Discipline: Biological Sciences
Subcategory: Cell and Molecular Biology
Kimuel A. Villanova - Baltimore City Community College
High fossil fuel consumption and global warming concerns have encouraged exploration of renewable resources, including non-polar lipids produced by algae that can be converted into biodiesel. A major problem with algae as a source of biodiesel is their slow growth rate under conditions of high lipid production. We are testing the idea that overexpression of genes that increase carbon dioxide (CO2) uptake can increase metabolic function via the Calvin Cycle, leading to improved growth. In this research we are using the model green alga Chlamydomonas reinhardtii to test the effect of overexpressing a Carbon Concentrating Mechanism (CCM) component. The plasma membrane carbonate transporter LCI-1 (Low Carbon Inducible) is responsible for inorganic carbon uptake into the cell. We first generated a nuclear expression vector that contained LCI-1 coding sequence under the control of 5’ and 3’ regulatory sequences (HSP70A-RBSC3 hybrid 5’ UTR + promoter and RBCS2 3’ UTR), but we could not detect LCI-1 protein in any of the transformants. To improve expression, we gene synthesized a bleomycin resistance gene fragment (ble) with a 3’ viral 2A peptide sequence and inserted it directly upstream of the LCI-1 coding region in our first LCI-1 vector. Bleomycin-resistant transformants should produce LCI-1 since ble expression is coupled to the expression of the downstream gene (LCI-1). This construct will be transformed into C. reinhardtii and transformants will be tested via western blot for LCI-1 protein accumulation. Expressing transformants will be analyzed for growth rates in an algal multi-cultivator to compare against the wild type. If this strategy is successful we will apply it to the commonly used industrial alga Chlorella vulgaris for use in biodiesel production.Not Submitted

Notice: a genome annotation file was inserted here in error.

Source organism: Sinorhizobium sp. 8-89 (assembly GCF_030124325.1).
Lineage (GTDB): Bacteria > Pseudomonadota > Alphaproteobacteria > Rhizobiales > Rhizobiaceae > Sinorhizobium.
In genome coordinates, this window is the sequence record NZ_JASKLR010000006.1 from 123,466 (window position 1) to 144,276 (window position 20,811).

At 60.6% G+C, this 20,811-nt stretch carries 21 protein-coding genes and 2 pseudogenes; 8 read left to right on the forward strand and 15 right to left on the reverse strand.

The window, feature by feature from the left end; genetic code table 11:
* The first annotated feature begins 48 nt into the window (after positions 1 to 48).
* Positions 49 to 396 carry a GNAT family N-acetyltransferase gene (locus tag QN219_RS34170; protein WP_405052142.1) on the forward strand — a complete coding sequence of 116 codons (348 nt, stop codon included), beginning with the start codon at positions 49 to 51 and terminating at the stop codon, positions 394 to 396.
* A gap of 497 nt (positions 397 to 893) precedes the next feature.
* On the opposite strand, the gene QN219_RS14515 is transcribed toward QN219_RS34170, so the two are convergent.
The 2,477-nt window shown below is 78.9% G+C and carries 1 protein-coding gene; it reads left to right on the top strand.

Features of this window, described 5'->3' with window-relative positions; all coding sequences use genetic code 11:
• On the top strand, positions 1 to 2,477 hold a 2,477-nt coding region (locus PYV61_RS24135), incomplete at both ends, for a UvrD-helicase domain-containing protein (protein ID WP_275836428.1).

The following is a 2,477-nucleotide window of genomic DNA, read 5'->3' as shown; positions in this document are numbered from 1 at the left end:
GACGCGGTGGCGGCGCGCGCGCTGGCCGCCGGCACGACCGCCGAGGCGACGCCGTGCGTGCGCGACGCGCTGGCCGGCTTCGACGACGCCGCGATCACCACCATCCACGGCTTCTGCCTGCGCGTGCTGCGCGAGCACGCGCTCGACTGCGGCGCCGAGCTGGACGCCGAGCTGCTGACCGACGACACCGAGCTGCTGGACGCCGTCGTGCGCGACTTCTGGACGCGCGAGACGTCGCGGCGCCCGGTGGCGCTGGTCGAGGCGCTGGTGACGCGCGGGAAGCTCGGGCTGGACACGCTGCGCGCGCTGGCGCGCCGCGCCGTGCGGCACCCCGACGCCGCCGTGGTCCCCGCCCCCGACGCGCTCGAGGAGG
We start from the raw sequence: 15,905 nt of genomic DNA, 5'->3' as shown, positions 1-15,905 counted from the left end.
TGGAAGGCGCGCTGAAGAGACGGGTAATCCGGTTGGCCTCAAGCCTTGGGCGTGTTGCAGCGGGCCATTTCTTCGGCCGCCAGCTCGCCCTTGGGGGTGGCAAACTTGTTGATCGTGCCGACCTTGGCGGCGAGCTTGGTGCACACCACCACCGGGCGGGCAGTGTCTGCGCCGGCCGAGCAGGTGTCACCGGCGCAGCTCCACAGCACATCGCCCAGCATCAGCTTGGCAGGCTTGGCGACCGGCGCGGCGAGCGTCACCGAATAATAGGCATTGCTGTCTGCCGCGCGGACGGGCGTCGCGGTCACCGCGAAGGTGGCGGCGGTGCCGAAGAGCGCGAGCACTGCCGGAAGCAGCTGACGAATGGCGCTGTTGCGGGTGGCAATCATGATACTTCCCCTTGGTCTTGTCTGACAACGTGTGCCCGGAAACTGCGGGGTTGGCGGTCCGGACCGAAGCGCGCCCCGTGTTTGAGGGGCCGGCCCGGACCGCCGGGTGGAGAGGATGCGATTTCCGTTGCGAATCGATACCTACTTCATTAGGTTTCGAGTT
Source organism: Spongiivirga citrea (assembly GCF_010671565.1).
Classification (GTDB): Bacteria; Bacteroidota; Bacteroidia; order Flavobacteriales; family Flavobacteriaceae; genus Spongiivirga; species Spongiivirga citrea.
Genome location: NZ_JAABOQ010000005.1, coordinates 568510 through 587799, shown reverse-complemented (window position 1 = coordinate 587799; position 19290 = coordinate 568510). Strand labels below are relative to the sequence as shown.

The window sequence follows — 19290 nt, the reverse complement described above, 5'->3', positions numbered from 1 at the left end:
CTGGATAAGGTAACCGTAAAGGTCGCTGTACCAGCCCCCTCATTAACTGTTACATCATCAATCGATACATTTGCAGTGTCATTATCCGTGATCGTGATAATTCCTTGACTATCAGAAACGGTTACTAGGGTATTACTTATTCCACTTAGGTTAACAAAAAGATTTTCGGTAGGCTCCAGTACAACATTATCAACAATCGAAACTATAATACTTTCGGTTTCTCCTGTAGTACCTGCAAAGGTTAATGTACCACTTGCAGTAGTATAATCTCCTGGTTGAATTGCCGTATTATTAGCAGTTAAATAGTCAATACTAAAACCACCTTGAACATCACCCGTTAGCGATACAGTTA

Funder Acknowledgement(s): Funding for this research is provided by this program is funded by a grant (REM supplement to NSF-EFRI-1332344) from the National Foundation (NSF) Directorate for Engineering (ENG) Office of Emerging Frontiers in Research and Innovation (EFRI). We thank members of the Miller laboratory, including Jose Ortega, Rudolph Park, Erin Pueblo,Jacqueline Rivera, Holly Asbury, Michael Lascola, Jihye Yeon, Alina Buechler, and Sacha Choupa as well as fellow REM interns Sarah Carpe, Charity Ensor, Newton Bosire for their support and technical help.
Faculty Advisor: Stephen Miller, Stmiller@umbc.edu
Role: The Ligation Of LCI-1 and Bleomycin 2a viral peptides. The Prep-work cleaning and mini preps as well as Transformations.